IT'S A HAPLESS BUDDY story with a heart, a moral and sociopolitical underpinnings. But that's not what makes "Forbidden Christmas, or the Doctor and the Patient" one of the theatrical events of the season. This new play with movement is directed by renowned puppeteer, playwright and designer Rezo Gabriadze, the masterful genius behind the Kennedy Center's 2000 presentation of "The Battle of Stalingrad," which raised that wartime story to operatic heights through eclectic puppetry and props.
But it's likely that another factor in the equation will draw audiences to "Forbidden Christmas" who might otherwise overlook this fantastically imagistic work.
The wild card? Mikhail Baryshnikov. The legendary ballet-dancer-turned-modern-dancer-turned-actor (most recently as the beguiling Aleksandr Petrovsky to Sarah Jessica Parker's Carrie on HBO's "Sex and the City") returns to the Kennedy Center, this time in the Terrace Theater through Sunday. In "Forbidden Christmas," Baryshnikov moves with dashing elegance, but it's not exactly expected fare for a onetime ballet dancer. Gabriadze has cast Baryshnikov as Chito, a man who believes he's a car. Yes, a car, with four wheels, a chassis and a starter that reportedly shimmies and rumbles in spasms nearly as virtuosic as the onetime soaring leaps and unstoppable pirouettes of the dancer.
Ask Luis Perez, choreographer for "Forbidden Christmas," about working with Baryshnikov, and he responds with nothing but accolades. "You're talking about one of the most inventive, creative minds I've ever worked with," Perez said recently from his home in New York. "Misha is unbelievable. He's so generous and so easy to work with, I just can't begin to tell you. He's an amazing, amazing performer. His mind is just nonstop. He's just a force of nature." Little wonder last year readers of Dance Magazine voted this superstar "Best Dancer" -- of all time.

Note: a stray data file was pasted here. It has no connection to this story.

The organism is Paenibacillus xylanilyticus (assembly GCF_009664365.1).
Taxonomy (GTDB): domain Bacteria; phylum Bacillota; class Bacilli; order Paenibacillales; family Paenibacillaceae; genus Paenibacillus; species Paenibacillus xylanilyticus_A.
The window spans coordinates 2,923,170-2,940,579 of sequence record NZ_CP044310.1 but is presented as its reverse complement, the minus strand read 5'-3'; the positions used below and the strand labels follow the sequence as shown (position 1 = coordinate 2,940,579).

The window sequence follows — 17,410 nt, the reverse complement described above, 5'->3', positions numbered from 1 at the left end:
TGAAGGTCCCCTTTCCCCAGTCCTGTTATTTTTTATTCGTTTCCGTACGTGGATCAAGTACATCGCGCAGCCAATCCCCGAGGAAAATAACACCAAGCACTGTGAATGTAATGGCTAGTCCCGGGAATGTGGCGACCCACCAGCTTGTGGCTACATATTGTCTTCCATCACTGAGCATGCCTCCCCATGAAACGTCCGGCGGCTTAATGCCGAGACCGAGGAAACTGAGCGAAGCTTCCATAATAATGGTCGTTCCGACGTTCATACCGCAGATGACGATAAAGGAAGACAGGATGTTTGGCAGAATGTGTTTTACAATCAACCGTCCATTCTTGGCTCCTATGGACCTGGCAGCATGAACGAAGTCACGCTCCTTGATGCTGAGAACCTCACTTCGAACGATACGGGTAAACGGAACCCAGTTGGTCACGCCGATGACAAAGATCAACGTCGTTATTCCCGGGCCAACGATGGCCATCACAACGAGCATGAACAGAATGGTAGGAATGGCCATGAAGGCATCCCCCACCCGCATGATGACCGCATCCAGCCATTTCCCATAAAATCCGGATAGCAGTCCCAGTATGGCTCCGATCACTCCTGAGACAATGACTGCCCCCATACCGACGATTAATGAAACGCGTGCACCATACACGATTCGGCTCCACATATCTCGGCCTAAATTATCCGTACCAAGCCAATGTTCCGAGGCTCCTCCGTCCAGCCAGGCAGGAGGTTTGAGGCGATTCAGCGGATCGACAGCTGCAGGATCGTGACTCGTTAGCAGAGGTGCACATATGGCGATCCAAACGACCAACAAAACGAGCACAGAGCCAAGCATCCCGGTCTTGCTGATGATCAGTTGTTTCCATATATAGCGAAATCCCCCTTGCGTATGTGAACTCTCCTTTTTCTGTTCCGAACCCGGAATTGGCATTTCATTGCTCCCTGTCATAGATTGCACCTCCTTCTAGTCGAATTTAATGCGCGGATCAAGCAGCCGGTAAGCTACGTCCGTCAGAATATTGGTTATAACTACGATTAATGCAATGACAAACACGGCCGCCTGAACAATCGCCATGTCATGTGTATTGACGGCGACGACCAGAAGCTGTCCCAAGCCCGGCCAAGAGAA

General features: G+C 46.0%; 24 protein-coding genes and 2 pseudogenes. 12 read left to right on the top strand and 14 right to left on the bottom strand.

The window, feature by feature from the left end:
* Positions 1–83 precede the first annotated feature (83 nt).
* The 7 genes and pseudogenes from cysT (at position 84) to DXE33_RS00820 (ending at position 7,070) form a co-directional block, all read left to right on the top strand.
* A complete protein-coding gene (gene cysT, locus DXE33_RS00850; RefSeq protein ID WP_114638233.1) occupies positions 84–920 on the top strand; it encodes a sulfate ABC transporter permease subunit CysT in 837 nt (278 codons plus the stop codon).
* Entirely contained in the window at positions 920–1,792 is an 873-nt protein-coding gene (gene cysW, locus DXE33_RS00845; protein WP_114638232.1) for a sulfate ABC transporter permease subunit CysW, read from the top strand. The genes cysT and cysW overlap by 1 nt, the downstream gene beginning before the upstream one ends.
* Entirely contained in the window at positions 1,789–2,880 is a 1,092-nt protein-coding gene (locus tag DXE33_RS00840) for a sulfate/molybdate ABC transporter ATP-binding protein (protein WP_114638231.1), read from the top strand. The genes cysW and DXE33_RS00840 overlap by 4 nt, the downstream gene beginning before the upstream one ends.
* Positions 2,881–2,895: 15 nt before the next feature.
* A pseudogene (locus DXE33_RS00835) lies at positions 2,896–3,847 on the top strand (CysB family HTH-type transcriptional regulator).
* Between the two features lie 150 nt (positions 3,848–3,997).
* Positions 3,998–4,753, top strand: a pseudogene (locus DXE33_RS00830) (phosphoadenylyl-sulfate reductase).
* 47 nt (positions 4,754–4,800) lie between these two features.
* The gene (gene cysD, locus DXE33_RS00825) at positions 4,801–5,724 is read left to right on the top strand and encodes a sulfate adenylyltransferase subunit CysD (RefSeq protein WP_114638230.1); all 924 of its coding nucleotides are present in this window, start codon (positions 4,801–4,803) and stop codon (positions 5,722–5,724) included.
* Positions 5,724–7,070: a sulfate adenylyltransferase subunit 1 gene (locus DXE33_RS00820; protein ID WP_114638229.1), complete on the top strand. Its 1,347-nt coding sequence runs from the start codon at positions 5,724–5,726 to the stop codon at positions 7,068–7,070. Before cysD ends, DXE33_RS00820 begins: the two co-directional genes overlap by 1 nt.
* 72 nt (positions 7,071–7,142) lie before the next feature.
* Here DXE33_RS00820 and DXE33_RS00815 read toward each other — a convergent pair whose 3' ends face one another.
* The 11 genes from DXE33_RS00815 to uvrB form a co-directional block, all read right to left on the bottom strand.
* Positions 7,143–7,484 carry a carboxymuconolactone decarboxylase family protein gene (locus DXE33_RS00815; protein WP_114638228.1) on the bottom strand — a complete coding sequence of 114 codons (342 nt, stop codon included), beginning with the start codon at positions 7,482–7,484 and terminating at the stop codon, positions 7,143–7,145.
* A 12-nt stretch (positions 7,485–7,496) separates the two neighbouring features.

Perez, himself a former principal dancer with the Joffrey Ballet, segued to Broadway as a performer and choreographer; his credits include a 2002-03 revival of "Man of La Mancha," "The Wild Party" and, for Radio City Music Hall, "Pokemon Live!" Really. Although Perez reports that he and Baryshnikov had crossed paths frequently in the insular New York dance world, the two never formally worked together until Baryshnikov invited Gabriadze to pen this allegorical tale -- based on the director's experiences in Stalinist Georgia -- for the stage.
The rehearsals worked like a mini-United Nations. Gabriadze doesn't speak English; Baryshnikov and the other performers don't speak Ukrainian. "I would ask Rezo, 'What do you want to see?' " Perez says. "Then he would draw for me. I would put the sketch up and get us in and out of that picture as smoothly and efficiently as possible."
The plot follows Chito, a young sailor, as he sets out on a quest with a doctor to save a young girl who has ingested poison. The story is a fantasia that features an unusual array of characters, including an angel (Perez until a recent injury put him on the sidelines). That it takes place on Christmas in Stalin-era Soviet Union, where all religion was outlawed, compounds the themes of truth and tradition in a society where the surreal and the real intermingle.
Perez thrived in Gabriadze's collaborative artistic laboratory, where dancers, actors and scenic visual artists worked closely. "It's really almost an art installation," Perez explains, "the sets you might call found lost-object art. They were built in Soviet Georgia from pieces of stuff that was found. It's not a farce but it's a fantastic quixotic tale . . . very much stylized movement, not dance per se."
Then he returns once more to Baryshnikov's performance: "When Misha becomes a car, it's one of the most amazing transformations you'll ever see. It's not choreography in the classical sense of choreography. It's storytelling through highly stylized movement."
FORBIDDEN CHRISTMAS, OR THE DOCTOR AND THE PATIENT -- Through Sunday at the Terrace Theater, Kennedy Center. 202-467-4600.